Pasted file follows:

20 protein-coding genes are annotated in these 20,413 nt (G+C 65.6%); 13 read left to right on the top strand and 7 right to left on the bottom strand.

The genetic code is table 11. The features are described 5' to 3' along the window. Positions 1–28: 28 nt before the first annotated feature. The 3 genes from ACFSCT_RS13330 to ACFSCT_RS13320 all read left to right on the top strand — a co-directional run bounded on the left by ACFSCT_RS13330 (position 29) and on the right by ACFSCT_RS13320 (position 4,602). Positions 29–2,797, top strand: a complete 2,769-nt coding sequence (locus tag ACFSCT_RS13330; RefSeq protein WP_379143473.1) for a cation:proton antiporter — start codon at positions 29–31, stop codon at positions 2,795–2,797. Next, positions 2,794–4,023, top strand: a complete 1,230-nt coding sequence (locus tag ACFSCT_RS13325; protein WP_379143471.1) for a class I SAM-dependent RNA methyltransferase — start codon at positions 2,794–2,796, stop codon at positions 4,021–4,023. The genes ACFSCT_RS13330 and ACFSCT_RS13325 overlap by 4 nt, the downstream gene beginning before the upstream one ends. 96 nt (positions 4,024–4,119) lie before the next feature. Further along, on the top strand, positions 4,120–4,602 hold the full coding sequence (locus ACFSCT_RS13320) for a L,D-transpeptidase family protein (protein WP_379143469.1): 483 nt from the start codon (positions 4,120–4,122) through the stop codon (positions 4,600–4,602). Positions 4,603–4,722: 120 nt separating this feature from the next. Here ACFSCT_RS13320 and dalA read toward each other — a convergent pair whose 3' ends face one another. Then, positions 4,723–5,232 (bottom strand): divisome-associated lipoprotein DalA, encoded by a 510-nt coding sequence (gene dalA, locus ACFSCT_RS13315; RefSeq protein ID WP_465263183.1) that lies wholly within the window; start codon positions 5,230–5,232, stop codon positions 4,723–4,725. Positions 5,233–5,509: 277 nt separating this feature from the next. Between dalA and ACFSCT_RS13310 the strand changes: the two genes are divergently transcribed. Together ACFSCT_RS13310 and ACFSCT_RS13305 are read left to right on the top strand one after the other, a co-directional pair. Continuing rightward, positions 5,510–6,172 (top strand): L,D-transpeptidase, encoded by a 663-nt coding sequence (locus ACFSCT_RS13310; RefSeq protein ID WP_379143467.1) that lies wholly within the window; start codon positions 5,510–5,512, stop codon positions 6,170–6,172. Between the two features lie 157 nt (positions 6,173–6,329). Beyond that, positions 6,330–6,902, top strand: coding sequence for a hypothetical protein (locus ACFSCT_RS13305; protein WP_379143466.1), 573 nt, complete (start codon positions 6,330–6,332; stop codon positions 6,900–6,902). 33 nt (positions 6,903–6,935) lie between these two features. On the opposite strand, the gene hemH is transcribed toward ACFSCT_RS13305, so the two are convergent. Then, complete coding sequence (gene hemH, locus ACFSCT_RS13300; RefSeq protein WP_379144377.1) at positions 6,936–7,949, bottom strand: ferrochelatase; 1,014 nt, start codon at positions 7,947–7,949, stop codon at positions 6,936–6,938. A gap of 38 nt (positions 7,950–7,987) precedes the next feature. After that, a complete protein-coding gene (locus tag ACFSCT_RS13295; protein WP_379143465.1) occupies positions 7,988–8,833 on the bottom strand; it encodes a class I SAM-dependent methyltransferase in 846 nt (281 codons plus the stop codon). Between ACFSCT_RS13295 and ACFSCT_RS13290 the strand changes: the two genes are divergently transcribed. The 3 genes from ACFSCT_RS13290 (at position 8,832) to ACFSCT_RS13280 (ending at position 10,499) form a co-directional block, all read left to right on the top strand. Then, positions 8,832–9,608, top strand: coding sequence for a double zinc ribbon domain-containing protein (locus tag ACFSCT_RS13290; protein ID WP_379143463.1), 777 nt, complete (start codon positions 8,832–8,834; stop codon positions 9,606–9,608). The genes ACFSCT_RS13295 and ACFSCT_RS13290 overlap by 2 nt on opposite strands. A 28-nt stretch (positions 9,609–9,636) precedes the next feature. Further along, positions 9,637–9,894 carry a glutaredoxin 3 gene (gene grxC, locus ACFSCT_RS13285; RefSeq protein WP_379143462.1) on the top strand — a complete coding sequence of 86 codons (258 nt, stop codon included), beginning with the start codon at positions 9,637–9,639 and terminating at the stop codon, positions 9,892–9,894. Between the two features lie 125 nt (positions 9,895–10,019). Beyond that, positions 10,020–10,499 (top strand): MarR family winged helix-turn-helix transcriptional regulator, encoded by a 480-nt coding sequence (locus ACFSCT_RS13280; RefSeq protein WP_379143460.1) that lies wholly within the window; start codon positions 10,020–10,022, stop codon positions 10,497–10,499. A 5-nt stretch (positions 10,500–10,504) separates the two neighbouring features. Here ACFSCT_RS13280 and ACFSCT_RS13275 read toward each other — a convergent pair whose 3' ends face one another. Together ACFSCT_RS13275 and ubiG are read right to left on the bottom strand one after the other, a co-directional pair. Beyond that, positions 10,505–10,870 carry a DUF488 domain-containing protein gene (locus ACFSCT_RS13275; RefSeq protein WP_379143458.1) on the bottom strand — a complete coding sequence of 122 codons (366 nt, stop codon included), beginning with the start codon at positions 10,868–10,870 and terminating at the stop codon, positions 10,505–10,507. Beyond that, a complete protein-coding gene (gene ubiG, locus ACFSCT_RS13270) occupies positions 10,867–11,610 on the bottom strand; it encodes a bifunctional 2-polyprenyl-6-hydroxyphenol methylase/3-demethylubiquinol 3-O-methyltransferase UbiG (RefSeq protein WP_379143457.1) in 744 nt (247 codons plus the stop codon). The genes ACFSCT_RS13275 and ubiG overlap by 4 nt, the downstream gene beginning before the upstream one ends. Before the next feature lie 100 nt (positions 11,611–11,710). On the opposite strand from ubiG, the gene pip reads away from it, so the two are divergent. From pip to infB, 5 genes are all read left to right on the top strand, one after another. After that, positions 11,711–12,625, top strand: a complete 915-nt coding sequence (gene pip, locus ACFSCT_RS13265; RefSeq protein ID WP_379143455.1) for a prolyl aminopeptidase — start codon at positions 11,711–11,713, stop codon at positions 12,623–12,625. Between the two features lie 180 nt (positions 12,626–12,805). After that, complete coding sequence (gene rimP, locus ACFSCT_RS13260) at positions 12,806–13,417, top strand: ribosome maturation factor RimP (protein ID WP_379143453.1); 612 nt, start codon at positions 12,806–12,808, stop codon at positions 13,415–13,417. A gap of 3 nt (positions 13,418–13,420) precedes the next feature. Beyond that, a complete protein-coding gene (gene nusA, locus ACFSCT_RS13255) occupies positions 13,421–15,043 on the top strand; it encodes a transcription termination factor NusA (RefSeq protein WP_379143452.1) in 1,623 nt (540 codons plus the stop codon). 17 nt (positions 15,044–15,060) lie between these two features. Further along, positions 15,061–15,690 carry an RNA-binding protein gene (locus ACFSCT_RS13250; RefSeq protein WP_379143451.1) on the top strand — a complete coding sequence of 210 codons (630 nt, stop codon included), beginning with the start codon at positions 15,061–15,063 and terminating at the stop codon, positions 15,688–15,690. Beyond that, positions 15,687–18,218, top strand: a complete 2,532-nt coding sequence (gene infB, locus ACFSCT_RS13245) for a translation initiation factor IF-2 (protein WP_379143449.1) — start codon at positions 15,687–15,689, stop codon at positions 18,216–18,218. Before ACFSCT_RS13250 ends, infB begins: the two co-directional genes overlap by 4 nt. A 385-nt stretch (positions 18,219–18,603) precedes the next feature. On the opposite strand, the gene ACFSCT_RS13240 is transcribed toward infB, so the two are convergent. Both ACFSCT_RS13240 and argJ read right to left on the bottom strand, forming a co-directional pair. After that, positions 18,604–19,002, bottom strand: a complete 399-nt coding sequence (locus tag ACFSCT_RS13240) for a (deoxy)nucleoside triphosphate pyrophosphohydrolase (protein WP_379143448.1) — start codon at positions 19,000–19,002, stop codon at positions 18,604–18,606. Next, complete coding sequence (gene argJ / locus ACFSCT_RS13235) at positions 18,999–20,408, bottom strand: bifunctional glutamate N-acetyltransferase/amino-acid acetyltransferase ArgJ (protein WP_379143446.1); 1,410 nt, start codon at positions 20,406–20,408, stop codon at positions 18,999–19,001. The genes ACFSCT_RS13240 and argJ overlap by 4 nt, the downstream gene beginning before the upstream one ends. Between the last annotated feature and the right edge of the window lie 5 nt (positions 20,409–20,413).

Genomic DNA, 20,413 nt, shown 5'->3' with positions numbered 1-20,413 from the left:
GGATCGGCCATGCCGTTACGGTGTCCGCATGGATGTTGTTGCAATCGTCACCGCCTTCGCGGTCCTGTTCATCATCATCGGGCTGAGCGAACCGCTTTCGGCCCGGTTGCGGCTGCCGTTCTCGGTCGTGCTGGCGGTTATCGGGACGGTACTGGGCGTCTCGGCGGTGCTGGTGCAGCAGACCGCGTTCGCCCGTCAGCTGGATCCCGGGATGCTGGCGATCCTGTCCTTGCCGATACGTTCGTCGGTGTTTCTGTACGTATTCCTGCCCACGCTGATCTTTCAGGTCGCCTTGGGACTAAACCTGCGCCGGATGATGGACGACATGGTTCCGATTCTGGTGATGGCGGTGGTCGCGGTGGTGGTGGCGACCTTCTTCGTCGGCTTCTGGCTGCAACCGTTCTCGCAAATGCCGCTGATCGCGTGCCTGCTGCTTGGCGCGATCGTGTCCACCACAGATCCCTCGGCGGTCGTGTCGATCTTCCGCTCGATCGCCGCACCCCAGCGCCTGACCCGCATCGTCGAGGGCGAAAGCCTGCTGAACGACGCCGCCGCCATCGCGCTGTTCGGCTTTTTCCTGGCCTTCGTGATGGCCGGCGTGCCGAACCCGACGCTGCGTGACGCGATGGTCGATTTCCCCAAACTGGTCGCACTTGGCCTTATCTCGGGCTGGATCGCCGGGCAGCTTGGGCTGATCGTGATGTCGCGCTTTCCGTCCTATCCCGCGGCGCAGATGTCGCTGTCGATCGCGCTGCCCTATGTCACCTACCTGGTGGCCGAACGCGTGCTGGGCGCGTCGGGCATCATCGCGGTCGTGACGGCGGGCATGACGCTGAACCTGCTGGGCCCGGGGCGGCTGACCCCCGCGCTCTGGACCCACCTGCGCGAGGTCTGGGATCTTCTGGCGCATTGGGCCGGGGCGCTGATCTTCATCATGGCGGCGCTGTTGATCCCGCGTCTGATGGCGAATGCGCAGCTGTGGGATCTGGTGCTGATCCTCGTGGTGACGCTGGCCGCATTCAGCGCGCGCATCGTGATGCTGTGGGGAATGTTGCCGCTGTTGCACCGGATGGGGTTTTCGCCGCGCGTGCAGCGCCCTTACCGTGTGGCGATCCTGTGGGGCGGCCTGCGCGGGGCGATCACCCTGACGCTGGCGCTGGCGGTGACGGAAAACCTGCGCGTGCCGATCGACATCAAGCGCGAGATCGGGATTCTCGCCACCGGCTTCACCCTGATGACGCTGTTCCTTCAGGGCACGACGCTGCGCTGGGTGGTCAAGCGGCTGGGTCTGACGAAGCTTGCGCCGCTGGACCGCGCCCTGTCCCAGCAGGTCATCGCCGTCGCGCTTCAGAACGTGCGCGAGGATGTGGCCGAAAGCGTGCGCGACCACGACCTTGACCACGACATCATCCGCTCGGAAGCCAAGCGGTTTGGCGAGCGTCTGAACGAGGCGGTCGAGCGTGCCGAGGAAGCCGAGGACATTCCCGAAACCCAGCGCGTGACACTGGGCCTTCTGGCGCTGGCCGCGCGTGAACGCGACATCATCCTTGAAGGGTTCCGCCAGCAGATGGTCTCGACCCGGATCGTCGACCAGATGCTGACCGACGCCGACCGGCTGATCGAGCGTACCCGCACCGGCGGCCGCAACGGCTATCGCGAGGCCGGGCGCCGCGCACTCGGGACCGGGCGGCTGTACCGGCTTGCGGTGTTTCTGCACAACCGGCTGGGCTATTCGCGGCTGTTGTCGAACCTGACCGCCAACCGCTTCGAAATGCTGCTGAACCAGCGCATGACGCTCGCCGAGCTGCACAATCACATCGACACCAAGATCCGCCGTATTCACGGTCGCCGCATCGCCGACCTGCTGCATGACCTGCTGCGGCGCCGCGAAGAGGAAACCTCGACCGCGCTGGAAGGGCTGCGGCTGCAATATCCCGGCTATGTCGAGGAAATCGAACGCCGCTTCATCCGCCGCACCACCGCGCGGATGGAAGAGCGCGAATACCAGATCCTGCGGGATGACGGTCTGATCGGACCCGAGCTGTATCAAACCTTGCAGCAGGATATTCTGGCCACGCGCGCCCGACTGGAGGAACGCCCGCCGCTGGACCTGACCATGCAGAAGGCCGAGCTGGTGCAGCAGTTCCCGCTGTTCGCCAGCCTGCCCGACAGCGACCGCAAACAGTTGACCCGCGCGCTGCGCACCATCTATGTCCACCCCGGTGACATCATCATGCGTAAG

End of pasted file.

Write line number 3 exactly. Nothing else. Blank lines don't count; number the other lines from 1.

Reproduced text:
Genomic DNA, 20,413 nt, shown 5'->3' with positions numbered 1-20,413 from the left: